06 September 2021

Researchers have discovered a new molecular pathway which could be used to treat acute myeloid leukaemia (AML)

The team from University of Pennsylvania, USA, used CRISPR gene editing technology screening to identify a therapeutic target known as ZMYND8. It is not a gene mutated in AML, but a protein which ‘reads’ epigenetic changes – chemical changes to the DNA and protein complex known as chromatin. It controls gene activity in AML and allow the continued growth of the cancer, according to the researchers.

Dr Junwei Shi from the University of Pennsylvania and colleagues say that a therapy targeting this new pathway could reduce side effects compared with current chemotherapy approaches. Details were published in the journal Molecular Cell recently.

CRISPR allows simultaneous screening of thousands of specific protein areas for their effect on cells. It can map and then disrupt the function of different proteins – and regions within these proteins – in cancer cells.

Dr Shi says: “We’ve discovered that cancer cells in patients with acute myeloid leukaemia rely heavily on ZMYND8, and thanks to a sophisticated CRISPR-based screening approach, we pinpointed the exact ‘druggable pocket’ to target.”

In experiments with mice, when the epigenetic ‘reader’ function of ZMYND8 was disrupted, mice grew smaller tumours and showed better survival, Dr Shi said.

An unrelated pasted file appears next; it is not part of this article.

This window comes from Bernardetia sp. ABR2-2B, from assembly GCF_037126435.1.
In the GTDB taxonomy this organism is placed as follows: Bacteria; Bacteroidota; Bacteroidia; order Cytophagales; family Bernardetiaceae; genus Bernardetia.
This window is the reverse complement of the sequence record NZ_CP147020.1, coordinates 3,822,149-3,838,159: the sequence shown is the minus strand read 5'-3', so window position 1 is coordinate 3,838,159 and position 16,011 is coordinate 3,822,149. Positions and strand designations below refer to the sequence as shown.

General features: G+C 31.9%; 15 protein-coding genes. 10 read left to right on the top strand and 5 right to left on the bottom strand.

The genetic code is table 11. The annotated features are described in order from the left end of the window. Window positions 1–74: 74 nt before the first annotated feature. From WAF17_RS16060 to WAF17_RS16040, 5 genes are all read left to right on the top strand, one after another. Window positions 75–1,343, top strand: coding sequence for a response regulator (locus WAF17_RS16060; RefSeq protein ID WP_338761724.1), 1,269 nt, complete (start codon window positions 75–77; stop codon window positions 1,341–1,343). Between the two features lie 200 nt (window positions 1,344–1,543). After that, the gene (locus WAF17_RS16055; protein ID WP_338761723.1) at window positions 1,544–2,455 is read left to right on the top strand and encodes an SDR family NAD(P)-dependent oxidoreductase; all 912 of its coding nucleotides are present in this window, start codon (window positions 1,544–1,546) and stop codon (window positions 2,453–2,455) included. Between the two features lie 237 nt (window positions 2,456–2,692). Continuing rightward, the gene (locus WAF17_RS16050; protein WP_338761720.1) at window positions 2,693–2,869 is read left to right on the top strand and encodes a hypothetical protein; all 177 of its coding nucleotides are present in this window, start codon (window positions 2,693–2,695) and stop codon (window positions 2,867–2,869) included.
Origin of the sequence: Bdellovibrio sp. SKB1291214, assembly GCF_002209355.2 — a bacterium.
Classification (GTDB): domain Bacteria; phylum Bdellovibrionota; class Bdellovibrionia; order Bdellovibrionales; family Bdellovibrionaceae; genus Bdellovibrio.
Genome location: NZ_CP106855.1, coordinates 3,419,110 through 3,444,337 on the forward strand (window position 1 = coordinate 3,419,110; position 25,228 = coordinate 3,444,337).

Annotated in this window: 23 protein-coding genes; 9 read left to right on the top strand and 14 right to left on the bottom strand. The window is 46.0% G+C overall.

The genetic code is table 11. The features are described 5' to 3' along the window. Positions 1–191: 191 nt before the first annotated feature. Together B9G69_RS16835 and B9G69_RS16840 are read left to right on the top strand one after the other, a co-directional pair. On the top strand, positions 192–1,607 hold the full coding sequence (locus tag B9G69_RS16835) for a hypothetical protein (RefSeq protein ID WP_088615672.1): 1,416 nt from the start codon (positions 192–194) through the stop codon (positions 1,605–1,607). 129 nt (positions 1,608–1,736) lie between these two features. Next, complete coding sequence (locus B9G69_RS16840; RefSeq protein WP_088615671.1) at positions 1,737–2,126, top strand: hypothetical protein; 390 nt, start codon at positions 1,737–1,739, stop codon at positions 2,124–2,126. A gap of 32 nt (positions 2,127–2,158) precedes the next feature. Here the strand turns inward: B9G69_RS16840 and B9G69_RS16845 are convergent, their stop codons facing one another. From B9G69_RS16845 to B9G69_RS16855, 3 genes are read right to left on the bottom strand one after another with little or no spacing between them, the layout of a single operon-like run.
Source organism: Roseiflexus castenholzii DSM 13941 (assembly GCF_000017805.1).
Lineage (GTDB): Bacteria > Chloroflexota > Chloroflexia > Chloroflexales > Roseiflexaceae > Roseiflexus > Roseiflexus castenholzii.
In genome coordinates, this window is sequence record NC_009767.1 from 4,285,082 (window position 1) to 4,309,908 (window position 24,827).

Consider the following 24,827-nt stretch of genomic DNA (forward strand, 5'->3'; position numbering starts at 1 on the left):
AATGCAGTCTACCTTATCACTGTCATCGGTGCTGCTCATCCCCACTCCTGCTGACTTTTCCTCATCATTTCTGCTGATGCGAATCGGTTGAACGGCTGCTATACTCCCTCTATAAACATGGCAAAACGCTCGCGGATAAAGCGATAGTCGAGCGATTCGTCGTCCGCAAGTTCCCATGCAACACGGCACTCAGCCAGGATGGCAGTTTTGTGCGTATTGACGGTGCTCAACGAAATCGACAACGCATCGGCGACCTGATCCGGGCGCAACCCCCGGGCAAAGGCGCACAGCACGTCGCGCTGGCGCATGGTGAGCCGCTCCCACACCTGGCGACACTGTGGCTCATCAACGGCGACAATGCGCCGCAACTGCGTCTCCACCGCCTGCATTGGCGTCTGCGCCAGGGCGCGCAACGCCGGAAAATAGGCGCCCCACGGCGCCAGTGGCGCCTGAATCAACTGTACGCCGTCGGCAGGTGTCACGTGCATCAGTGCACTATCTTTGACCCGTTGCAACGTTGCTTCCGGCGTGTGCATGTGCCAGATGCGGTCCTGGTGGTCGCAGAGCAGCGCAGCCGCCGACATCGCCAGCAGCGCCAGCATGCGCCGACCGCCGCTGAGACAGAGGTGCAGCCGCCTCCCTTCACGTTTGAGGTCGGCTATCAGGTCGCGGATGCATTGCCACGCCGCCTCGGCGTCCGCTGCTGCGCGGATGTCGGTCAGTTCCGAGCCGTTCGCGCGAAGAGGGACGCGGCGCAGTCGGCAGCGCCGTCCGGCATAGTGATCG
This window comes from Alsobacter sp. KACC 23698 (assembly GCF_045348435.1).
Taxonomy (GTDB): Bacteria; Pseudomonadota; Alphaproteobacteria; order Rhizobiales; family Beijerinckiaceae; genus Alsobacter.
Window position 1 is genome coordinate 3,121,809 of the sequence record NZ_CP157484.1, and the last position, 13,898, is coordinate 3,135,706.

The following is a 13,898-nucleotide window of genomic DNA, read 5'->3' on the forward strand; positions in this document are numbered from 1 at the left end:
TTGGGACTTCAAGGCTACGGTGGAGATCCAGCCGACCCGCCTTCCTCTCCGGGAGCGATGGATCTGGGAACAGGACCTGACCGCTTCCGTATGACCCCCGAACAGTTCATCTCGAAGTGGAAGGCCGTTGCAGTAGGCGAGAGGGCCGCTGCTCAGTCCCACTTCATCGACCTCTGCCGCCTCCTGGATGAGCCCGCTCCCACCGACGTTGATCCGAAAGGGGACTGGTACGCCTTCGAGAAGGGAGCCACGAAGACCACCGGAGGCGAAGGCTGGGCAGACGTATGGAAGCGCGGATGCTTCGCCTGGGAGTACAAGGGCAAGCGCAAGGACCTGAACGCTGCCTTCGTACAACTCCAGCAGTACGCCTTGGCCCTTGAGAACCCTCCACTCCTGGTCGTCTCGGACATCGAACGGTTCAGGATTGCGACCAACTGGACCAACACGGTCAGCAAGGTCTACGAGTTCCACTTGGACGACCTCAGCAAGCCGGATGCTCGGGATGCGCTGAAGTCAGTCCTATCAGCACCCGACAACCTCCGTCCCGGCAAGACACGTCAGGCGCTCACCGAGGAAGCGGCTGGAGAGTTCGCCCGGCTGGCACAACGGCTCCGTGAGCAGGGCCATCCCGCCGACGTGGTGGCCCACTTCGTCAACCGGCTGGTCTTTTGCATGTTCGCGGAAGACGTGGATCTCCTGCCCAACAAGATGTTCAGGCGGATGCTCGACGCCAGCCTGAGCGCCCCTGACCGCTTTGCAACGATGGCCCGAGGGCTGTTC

Co-author Zhendong Cao added: “The findings suggest that delivering drug inhibitors against ZMYND8 could disrupt the acute myeloid leukaemia vulnerable gene regulation circuits.“

“It’s an opportunity to develop better precision medicine compounds than current treatments to treat this blood cancer which we are currently working on right now.”

Co-author Dr Shelley Berger commented: “Many genetic and epigenetic alterations have been identified in cancer but few are actionable targets. CRISPR revealed here, for the time, an unexpected epigenetic-linked molecular circuity that acute myeloid leukaemia is dependent on, and one that we can potentially manipulate.”


Source:

Cao Z, Budinich KA, Huang H, Ren D, Lu B, Zhang Z, Chen Q, Zhou Y, Huang YH, Alikarami F, Kingsley MC, Lenard AK, Wakabayashi A, Khandros E, Bailis W, Qi J, Carroll MP, Blobel GA, Faryabi RB, Bernt KM, Berger SL, Shi J. (2021) “ZMYND8-regulated IRF8 transcription axis is an acute myeloid leukemia dependency.” Molecular Cell, doi: 10.1016/j.molcel.2021.07.018

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